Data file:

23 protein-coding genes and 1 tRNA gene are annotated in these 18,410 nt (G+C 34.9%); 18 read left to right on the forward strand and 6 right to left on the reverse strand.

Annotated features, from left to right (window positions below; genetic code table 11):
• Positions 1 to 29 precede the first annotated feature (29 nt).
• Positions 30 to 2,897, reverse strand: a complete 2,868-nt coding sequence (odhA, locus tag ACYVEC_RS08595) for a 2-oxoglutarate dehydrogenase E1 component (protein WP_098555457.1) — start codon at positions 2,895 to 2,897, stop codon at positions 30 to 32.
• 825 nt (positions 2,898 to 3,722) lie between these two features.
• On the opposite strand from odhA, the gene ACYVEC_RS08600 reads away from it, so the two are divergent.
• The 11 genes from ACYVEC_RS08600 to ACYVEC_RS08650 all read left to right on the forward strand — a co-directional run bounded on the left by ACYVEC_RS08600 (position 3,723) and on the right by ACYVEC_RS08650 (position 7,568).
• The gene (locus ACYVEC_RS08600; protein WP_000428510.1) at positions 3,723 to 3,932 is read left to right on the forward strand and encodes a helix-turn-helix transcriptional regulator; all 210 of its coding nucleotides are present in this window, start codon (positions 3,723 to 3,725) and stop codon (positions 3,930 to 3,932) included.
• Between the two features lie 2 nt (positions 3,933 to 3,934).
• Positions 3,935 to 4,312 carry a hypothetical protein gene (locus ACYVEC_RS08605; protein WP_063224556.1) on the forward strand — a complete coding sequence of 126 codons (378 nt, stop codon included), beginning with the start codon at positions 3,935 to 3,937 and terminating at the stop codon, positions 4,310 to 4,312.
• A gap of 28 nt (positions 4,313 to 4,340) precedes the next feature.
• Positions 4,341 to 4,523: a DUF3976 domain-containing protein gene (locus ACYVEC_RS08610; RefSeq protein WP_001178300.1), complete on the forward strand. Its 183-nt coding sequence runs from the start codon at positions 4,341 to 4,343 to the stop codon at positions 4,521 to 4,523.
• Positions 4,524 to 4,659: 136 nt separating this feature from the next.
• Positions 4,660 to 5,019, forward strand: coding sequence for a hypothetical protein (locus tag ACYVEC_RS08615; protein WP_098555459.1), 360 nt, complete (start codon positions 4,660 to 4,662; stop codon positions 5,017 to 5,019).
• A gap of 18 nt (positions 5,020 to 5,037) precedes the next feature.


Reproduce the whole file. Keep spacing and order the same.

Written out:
23 protein-coding genes and 1 tRNA gene are annotated in these 18,410 nt (G+C 34.9%); 18 read left to right on the forward strand and 6 right to left on the reverse strand.

Annotated features, from left to right (window positions below; genetic code table 11):
• Positions 1 to 29 precede the first annotated feature (29 nt).
• Positions 30 to 2,897, reverse strand: a complete 2,868-nt coding sequence (odhA, locus tag ACYVEC_RS08595) for a 2-oxoglutarate dehydrogenase E1 component (protein WP_098555457.1) — start codon at positions 2,895 to 2,897, stop codon at positions 30 to 32.
• 825 nt (positions 2,898 to 3,722) lie between these two features.
• On the opposite strand from odhA, the gene ACYVEC_RS08600 reads away from it, so the two are divergent.
• The 11 genes from ACYVEC_RS08600 to ACYVEC_RS08650 all read left to right on the forward strand — a co-directional run bounded on the left by ACYVEC_RS08600 (position 3,723) and on the right by ACYVEC_RS08650 (position 7,568).
• The gene (locus ACYVEC_RS08600; protein WP_000428510.1) at positions 3,723 to 3,932 is read left to right on the forward strand and encodes a helix-turn-helix transcriptional regulator; all 210 of its coding nucleotides are present in this window, start codon (positions 3,723 to 3,725) and stop codon (positions 3,930 to 3,932) included.
• Between the two features lie 2 nt (positions 3,933 to 3,934).
• Positions 3,935 to 4,312 carry a hypothetical protein gene (locus ACYVEC_RS08605; protein WP_063224556.1) on the forward strand — a complete coding sequence of 126 codons (378 nt, stop codon included), beginning with the start codon at positions 3,935 to 3,937 and terminating at the stop codon, positions 4,310 to 4,312.
• A gap of 28 nt (positions 4,313 to 4,340) precedes the next feature.
• Positions 4,341 to 4,523: a DUF3976 domain-containing protein gene (locus ACYVEC_RS08610; RefSeq protein WP_001178300.1), complete on the forward strand. Its 183-nt coding sequence runs from the start codon at positions 4,341 to 4,343 to the stop codon at positions 4,521 to 4,523.
• Positions 4,524 to 4,659: 136 nt separating this feature from the next.
• Positions 4,660 to 5,019, forward strand: coding sequence for a hypothetical protein (locus tag ACYVEC_RS08615; protein WP_098555459.1), 360 nt, complete (start codon positions 4,660 to 4,662; stop codon positions 5,017 to 5,019).
• A gap of 18 nt (positions 5,020 to 5,037) precedes the next feature.